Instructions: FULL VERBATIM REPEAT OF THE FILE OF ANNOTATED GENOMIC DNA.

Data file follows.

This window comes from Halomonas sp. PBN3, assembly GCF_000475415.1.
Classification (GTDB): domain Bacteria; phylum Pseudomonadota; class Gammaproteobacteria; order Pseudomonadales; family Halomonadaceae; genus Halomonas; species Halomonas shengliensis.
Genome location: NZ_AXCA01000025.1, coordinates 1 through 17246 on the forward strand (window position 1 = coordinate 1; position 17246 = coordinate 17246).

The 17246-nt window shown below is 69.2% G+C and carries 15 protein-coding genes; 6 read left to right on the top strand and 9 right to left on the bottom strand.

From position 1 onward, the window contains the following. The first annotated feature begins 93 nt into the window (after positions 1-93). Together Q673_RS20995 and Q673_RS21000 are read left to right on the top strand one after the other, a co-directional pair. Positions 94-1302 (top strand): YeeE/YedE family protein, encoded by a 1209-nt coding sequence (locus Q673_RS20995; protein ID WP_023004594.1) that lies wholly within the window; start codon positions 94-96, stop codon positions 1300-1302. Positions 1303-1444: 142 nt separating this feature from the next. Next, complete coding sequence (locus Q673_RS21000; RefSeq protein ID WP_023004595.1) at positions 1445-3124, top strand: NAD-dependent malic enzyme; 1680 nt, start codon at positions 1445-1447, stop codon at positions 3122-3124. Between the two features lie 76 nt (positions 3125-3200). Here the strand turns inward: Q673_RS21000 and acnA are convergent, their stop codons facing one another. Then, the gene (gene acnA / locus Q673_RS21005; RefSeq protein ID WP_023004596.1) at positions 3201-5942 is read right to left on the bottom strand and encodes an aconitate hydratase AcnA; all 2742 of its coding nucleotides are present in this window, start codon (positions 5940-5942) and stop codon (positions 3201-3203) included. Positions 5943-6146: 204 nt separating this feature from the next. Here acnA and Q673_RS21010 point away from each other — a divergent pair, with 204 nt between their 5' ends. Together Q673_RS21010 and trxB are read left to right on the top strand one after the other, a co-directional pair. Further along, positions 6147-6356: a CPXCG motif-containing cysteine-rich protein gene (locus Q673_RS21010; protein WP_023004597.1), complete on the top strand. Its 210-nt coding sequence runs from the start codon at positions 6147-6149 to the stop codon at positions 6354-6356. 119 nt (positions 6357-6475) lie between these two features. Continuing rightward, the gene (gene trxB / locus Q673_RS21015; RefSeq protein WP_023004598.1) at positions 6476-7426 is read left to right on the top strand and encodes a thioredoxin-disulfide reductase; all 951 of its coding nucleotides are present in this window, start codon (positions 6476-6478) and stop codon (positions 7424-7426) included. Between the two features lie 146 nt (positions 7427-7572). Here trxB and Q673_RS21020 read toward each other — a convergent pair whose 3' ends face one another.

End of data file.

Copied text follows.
This window comes from Halomonas sp. PBN3, assembly GCF_000475415.1.
Classification (GTDB): domain Bacteria; phylum Pseudomonadota; class Gammaproteobacteria; order Pseudomonadales; family Halomonadaceae; genus Halomonas; species Halomonas shengliensis.
Genome location: NZ_AXCA01000025.1, coordinates 1 through 17246 on the forward strand (window position 1 = coordinate 1; position 17246 = coordinate 17246).

The 17246-nt window shown below is 69.2% G+C and carries 15 protein-coding genes; 6 read left to right on the top strand and 9 right to left on the bottom strand.

From position 1 onward, the window contains the following. The first annotated feature begins 93 nt into the window (after positions 1-93). Together Q673_RS20995 and Q673_RS21000 are read left to right on the top strand one after the other, a co-directional pair. Positions 94-1302 (top strand): YeeE/YedE family protein, encoded by a 1209-nt coding sequence (locus Q673_RS20995; protein ID WP_023004594.1) that lies wholly within the window; start codon positions 94-96, stop codon positions 1300-1302. Positions 1303-1444: 142 nt separating this feature from the next. Next, complete coding sequence (locus Q673_RS21000; RefSeq protein ID WP_023004595.1) at positions 1445-3124, top strand: NAD-dependent malic enzyme; 1680 nt, start codon at positions 1445-1447, stop codon at positions 3122-3124. Between the two features lie 76 nt (positions 3125-3200). Here the strand turns inward: Q673_RS21000 and acnA are convergent, their stop codons facing one another. Then, the gene (gene acnA / locus Q673_RS21005; RefSeq protein ID WP_023004596.1) at positions 3201-5942 is read right to left on the bottom strand and encodes an aconitate hydratase AcnA; all 2742 of its coding nucleotides are present in this window, start codon (positions 5940-5942) and stop codon (positions 3201-3203) included. Positions 5943-6146: 204 nt separating this feature from the next. Here acnA and Q673_RS21010 point away from each other — a divergent pair, with 204 nt between their 5' ends. Together Q673_RS21010 and trxB are read left to right on the top strand one after the other, a co-directional pair. Further along, positions 6147-6356: a CPXCG motif-containing cysteine-rich protein gene (locus Q673_RS21010; protein WP_023004597.1), complete on the top strand. Its 210-nt coding sequence runs from the start codon at positions 6147-6149 to the stop codon at positions 6354-6356. 119 nt (positions 6357-6475) lie between these two features. Continuing rightward, the gene (gene trxB / locus Q673_RS21015; RefSeq protein WP_023004598.1) at positions 6476-7426 is read left to right on the top strand and encodes a thioredoxin-disulfide reductase; all 951 of its coding nucleotides are present in this window, start codon (positions 6476-6478) and stop codon (positions 7424-7426) included. Between the two features lie 146 nt (positions 7427-7572). Here trxB and Q673_RS21020 read toward each other — a convergent pair whose 3' ends face one another.